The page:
• Did you know?

    • Turning out the lights in a classroom during two unoccupied hours per day (lunch and after school) can save $50 over a school year
    • Achieving a 10% reduction can often be accomplished through minimal efforts, such as turning off lights that are not needed and properly configuring power management software on personal computers
    • Shades and blinds can reduce energy in the summer
    • Energy conservation and management involves people, technology and maintenance
    • Recycling one aluminum can saves enough energy to run a TV set for three hours or light one 100 watt light bulb for 20 hours.
    • 34.8 billion aluminum cans are thrown away each year.
    • Annually 84,000 tons of batteries are discarded in the U.S.
    • Your remote is great for channel surfing, but when you use it to turn off your TV, that’s not what happens. A remote puts your TV (or VCR) on “standby,” meaning that it still runs on full power. The only way to really turn it off is by actually hitting the on/off switch when you’re done watching. Idle TVs, VCRs and cable boxes in the U.S. use more energy than a million cars driving on the road, so take the extra few steps to turn them off right!
    • Washing clothes in hot water uses 15 times more energy than using cold. Each laundry load done in hot water releases 15 pounds of CO2 into the air. But using cold adds less than a pound. The average family does about 400 loads of laundry every year. If yours used cold water instead of hot, you’d use 95 % less CO2. CO2 traps heat in the earth’s atmosphere, and that can cause droughts, floods, and hurricanes. So you can see why every bit of energy saving helps!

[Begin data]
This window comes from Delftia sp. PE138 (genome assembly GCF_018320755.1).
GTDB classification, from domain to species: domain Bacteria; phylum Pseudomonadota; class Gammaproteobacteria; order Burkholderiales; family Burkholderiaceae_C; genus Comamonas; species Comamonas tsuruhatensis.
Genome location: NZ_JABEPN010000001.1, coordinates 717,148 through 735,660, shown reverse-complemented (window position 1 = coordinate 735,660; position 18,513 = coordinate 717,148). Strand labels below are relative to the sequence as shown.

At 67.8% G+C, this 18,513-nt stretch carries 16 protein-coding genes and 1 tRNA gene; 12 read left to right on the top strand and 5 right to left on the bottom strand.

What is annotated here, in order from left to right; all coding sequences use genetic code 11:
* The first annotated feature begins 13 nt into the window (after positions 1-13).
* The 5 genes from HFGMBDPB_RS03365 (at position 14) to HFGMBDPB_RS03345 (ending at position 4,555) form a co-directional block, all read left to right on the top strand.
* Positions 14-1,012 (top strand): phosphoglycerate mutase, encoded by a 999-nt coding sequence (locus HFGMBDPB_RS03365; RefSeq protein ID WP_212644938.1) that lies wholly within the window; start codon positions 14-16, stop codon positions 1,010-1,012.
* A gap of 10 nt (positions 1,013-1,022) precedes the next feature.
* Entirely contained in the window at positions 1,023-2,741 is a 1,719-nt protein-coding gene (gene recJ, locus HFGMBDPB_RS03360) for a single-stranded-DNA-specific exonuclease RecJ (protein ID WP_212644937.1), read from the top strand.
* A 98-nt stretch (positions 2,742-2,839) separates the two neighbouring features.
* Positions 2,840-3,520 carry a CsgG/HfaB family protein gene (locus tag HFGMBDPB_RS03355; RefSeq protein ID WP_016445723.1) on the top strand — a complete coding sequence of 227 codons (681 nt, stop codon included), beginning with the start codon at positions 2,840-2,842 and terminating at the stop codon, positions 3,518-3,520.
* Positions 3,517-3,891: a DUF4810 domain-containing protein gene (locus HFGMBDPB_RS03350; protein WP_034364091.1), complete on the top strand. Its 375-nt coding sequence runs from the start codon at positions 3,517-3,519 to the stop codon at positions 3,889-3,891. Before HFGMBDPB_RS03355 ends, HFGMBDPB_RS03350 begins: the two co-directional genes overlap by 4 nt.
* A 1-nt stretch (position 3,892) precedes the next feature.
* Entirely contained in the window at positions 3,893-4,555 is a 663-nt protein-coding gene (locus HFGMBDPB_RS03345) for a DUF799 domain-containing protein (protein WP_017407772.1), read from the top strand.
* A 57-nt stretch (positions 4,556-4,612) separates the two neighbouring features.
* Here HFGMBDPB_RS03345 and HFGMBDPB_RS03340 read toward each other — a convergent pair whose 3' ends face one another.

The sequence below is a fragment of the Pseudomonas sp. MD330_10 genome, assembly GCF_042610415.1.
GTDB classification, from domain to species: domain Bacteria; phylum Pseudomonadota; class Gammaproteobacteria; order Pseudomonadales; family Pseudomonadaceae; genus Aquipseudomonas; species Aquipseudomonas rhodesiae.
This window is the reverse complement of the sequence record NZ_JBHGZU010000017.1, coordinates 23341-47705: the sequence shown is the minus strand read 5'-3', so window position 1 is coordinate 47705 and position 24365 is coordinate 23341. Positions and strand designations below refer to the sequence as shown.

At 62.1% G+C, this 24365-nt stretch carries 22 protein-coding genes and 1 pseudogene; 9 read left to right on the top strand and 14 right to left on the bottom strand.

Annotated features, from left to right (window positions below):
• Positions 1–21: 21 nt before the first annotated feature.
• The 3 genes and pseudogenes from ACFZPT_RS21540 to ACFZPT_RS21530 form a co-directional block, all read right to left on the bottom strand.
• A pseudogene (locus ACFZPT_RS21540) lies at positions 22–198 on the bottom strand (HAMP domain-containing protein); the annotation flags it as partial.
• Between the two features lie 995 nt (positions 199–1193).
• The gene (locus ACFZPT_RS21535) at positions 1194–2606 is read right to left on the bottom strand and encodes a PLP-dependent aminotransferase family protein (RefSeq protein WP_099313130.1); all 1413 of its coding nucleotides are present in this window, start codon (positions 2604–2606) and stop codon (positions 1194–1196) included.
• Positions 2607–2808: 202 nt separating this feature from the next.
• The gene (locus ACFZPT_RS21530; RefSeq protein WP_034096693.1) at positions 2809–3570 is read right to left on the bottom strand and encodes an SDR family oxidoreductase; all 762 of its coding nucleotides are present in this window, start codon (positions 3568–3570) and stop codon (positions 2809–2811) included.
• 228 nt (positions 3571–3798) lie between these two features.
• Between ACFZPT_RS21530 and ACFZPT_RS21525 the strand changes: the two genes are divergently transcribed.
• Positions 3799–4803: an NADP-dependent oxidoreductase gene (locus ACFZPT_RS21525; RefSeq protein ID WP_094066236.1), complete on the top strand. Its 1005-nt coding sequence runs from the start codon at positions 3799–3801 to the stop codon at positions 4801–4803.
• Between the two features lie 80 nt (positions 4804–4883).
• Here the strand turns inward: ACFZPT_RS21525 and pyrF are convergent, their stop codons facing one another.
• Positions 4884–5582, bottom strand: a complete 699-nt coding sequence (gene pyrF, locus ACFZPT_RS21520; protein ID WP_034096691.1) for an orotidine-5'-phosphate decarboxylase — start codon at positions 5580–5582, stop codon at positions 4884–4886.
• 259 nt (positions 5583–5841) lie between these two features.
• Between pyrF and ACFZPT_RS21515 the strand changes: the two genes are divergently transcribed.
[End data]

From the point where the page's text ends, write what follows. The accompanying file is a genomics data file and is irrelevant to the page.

• Americans use about 2 billion disposable batteries a year – and instead of being recycled (like they should be!) most end up in landfills. Batteries contain toxic chemicals like cadmium, which leak into the soil and water, and can cause brain, lung, and kidney damage. Using a set of rechargeable batteries will help keep toxins out of landfills, and can save you up to $2,000 In the long run since you can reuse them hundreds of times.
    • Americans use 90 million metric tons of paper a year. We’d never suggest you stop using paper, but why not give it a second life? Recycling is always a great option, but you can also have fun finding new uses for magazines you’ve already read. Try tearing out cool pictures and using them as envelopes or as wrapping paper instead of buying the mass-produced stuff. You’ll save trees – and, even better, you’ll show off your own personal style!
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